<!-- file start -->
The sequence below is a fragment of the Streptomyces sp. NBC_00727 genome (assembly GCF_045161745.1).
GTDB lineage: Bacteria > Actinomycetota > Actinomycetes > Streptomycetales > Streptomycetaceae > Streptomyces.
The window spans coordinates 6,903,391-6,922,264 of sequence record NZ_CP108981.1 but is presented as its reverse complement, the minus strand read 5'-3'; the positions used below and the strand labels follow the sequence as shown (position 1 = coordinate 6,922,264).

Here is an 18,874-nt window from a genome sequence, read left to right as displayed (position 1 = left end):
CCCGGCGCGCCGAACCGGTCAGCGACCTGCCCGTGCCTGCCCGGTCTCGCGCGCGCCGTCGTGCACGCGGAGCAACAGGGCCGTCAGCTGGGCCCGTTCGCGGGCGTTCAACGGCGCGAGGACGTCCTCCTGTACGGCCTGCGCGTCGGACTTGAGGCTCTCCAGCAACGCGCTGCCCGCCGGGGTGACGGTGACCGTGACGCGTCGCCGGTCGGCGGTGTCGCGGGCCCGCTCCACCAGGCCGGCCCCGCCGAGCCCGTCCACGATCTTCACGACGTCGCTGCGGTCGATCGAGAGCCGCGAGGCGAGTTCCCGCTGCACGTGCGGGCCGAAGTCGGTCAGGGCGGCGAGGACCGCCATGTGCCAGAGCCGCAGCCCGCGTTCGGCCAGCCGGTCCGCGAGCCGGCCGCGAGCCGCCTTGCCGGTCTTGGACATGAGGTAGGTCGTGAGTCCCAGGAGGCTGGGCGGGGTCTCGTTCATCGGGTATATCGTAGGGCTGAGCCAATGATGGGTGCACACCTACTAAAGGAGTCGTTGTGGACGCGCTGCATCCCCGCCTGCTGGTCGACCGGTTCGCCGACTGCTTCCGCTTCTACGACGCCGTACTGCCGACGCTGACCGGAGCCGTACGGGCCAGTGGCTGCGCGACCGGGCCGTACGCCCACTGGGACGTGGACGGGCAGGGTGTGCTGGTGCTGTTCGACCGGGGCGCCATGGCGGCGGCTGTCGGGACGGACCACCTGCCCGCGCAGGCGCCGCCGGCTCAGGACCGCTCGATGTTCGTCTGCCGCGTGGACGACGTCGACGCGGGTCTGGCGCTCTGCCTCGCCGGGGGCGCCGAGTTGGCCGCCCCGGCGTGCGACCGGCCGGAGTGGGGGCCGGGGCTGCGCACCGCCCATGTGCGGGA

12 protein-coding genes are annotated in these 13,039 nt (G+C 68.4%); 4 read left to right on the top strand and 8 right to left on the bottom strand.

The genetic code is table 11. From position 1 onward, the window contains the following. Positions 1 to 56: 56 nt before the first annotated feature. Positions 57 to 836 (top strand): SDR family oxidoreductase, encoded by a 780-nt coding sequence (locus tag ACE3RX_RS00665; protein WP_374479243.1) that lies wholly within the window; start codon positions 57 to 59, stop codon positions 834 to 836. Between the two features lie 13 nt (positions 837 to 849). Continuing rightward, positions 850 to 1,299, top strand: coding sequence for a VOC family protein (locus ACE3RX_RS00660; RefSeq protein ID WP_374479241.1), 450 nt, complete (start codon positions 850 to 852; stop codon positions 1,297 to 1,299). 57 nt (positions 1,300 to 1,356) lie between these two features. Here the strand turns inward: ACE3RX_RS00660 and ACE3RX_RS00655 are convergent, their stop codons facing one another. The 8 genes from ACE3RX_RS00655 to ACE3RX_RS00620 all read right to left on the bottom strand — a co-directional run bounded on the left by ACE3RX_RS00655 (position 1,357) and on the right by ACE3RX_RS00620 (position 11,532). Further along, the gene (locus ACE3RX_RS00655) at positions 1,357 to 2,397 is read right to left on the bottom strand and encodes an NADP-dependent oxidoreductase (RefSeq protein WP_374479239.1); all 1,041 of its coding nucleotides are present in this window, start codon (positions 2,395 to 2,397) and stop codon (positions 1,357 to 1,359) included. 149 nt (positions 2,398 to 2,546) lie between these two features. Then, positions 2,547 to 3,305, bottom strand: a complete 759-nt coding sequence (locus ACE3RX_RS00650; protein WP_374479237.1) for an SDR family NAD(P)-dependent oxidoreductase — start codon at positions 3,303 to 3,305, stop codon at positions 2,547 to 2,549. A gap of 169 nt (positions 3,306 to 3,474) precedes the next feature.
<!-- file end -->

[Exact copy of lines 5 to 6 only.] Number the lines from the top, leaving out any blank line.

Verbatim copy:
CCCGGCGCGCCGAACCGGTCAGCGACCTGCCCGTGCCTGCCCGGTCTCGCGCGCGCCGTCGTGCACGCGGAGCAACAGGGCCGTCAGCTGGGCCCGTTCGCGGGCGTTCAACGGCGCGAGGACGTCCTCCTGTACGGCCTGCGCGTCGGACTTGAGGCTCTCCAGCAACGCGCTGCCCGCCGGGGTGACGGTGACCGTGACGCGTCGCCGGTCGGCGGTGTCGCGGGCCCGCTCCACCAGGCCGGCCCCGCCGAGCCCGTCCACGATCTTCACGACGTCGCTGCGGTCGATCGAGAGCCGCGAGGCGAGTTCCCGCTGCACGTGCGGGCCGAAGTCGGTCAGGGCGGCGAGGACCGCCATGTGCCAGAGCCGCAGCCCGCGTTCGGCCAGCCGGTCCGCGAGCCGGCCGCGAGCCGCCTTGCCGGTCTTGGACATGAGGTAGGTCGTGAGTCCCAGGAGGCTGGGCGGGGTCTCGTTCATCGGGTATATCGTAGGGCTGAGCCAATGATGGGTGCACACCTACTAAAGGAGTCGTTGTGGACGCGCTGCATCCCCGCCTGCTGGTCGACCGGTTCGCCGACTGCTTCCGCTTCTACGACGCCGTACTGCCGACGCTGACCGGAGCCGTACGGGCCAGTGGCTGCGCGACCGGGCCGTACGCCCACTGGGACGTGGACGGGCAGGGTGTGCTGGTGCTGTTCGACCGGGGCGCCATGGCGGCGGCTGTCGGGACGGACCACCTGCCCGCGCAGGCGCCGCCGGCTCAGGACCGCTCGATGTTCGTCTGCCGCGTGGACGACGTCGACGCGGGTCTGGCGCTCTGCCTCGCCGGGGGCGCCGAGTTGGCCGCCCCGGCGTGCGACCGGCCGGAGTGGGGGCCGGGGCTGCGCACCGCCCATGTGCGGGA

12 protein-coding genes are annotated in these 13,039 nt (G+C 68.4%); 4 read left to right on the top strand and 8 right to left on the bottom strand.